The 2001 911 Turbo uses a dry-sump lubrication system like that on the Porsche GT1 and GT3. An external oil tank is attached directly to the engine, and the engine uses eight oil pumps - two in the crankcase (one pressure and one scavenging), a double scavenging pump on each cylinder head and one scavenging pump for each turbocharger. This setup keeps oil level in the tank at maximum even under extreme acceleration, braking, and cornering. A cyclone-shaped oil defoamer in the tank ensures a consistent oil supply for lubrication and operation of the VarioCam Plus valve lift and timing system. (The 911 Carrera and 911 Carrera 4 use an integral dry-sump lubrication system.)
The Porsche 911 Turbo lubrication system holds 11.6 quarts (11 liters) of oil. Porsche replaced the dipstick with an electronic oil level monitor that ties in with the standard onboard computer. The driver can check the oil level on the computer display when the car is running at idle speed at normal operating temperature and resting on an even surface.
The Porsche 911 Turbo engine uses double overhead camshafts (DOHC) and four valves per cylinder, compared to the single overhead cam (SOHC) two-valve layout of the previous Porsche 911 Turbo. The 2001 911 Turbo introduces a new version of the Porsche VarioCam valve timing system. Called VarioCam Plus, the new system provides adjustable valve timing plus two camshaft profiles and two sets of tappets to vary valve lift and duration.
Like Two Sets of Camshafts
In normally aspirated Porsche engines, the VarioCam system alters valve timing by using camshaft chain tension to switch the intake camshaft between two positions. The VarioCam Plus system in the 2001 911 Turbo is much different and is really two systems in one. With VarioCam Plus, axial camshaft adjusters move over helical ramps to offer continuous valve timing adjustment.
The "plus" part of VarioCam Plus affects valve lift and duration according to engine load and speed and gear selection. Each intake camshaft includes two sets of lobes to provide two camshaft profiles - a 3-mm low-lift, short-duration p rofile, and a 10-mm high-lift, long-duration profile. The high-lift "lobe" is actually a pair of lobes, one on each side of the low-lift lobe.
Two Sets of Valve Tappets
Likewise, there are two sets of hydraulic tappets - but in this case, it's a "tappet-within-a tappet." Each tappet cup includes two concentric cups joined by a bolt. At idle and low engine speeds and loads, VarioCam Plus positions the camshaft over the central lifter and with oil pressure raises the center tappet above the outer cup. The low-lift cam profile thus operates the zero-lash center tappet and the outer tappet waits in a stand-by mode. The low-lift, short-duration profile ensures higher velocity of the intake charge and minimizes exhaust gas left over from the previous combustion cycle (low overlap). The 3-mm lift mode reduces fuel consumption and emissions at low speeds.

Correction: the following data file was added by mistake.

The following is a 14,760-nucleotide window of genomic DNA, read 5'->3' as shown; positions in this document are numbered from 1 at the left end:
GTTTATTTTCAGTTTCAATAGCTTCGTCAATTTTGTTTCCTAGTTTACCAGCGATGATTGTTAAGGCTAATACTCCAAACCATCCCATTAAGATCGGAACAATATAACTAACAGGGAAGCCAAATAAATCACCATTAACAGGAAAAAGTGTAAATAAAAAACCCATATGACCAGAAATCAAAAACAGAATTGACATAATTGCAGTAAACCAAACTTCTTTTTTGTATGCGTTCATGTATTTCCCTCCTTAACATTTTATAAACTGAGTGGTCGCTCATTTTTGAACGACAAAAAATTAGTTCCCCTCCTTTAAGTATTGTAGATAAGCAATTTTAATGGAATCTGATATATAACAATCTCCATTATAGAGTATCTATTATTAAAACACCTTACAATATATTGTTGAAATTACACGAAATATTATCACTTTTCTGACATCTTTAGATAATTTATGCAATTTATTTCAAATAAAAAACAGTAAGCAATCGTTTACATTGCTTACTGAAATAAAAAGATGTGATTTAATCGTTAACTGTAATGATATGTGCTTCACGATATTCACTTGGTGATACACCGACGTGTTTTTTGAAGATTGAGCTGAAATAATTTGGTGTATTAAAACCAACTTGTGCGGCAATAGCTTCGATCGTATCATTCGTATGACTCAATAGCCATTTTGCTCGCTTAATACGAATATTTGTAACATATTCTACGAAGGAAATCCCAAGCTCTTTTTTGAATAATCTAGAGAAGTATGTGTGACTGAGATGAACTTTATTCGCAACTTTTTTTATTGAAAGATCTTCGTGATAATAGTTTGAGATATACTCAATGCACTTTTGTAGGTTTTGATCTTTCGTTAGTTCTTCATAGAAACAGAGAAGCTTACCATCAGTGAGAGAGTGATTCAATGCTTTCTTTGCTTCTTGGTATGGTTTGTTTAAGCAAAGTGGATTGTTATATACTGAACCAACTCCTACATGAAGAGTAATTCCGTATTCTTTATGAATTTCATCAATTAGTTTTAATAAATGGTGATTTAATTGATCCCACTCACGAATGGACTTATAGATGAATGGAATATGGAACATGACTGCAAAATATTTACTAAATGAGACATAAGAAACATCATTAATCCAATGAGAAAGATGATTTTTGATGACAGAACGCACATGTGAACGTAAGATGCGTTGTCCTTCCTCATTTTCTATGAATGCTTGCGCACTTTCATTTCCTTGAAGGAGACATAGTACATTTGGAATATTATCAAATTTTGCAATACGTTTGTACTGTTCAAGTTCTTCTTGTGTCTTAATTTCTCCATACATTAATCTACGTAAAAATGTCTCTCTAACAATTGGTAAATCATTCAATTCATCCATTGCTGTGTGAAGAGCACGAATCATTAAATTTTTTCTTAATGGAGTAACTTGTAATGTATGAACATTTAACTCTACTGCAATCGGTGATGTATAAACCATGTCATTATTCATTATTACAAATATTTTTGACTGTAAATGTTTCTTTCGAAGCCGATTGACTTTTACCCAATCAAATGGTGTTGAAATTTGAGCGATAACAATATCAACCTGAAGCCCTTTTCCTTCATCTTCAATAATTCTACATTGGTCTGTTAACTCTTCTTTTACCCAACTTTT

At higher engine loads, where larger overlap would recirculate exhaust gas and boost torque, VarioCam Plus lowers the center tappet and positions the camshafts so that the two high-lift lobes contact the outer tappet. Dual valve springs ensure reliable, high-performance operation. VarioCam Plus also provides better cold starting.
Low-Emission Vehicle (LEV)
VarioCam Plus accounts for much of the fuel consumption improvement in the 2001 Porsche 911 Turbo. That improvement allowed Porsche to reduce the fuel tank capacity from 18.8 gallons to 16.9 gallons and still maintain the same cruising range as the previous model.
In addition, VarioCam Plus helps reduce emissions, enabling the 2001 Porsche 911 Turbo to meet the Euro Level 3 and U.S. LEV standards.
VarioCam Plus requires precision measuring of engine speed, gas pedal position, engine oil and coolant temperatures, and gear selection. The ME 7.8 engine control module meets these requirements. The driver "requests" a certain level of power by gas pedal pressure. The ME 7.8 unit compares this request to its control maps and decides within milliseconds whether VarioCam Plus must cut in. While VarioCam Plus effects a major difference in engine behavior, the driver will only feel a steady building of power, not an abrupt switch.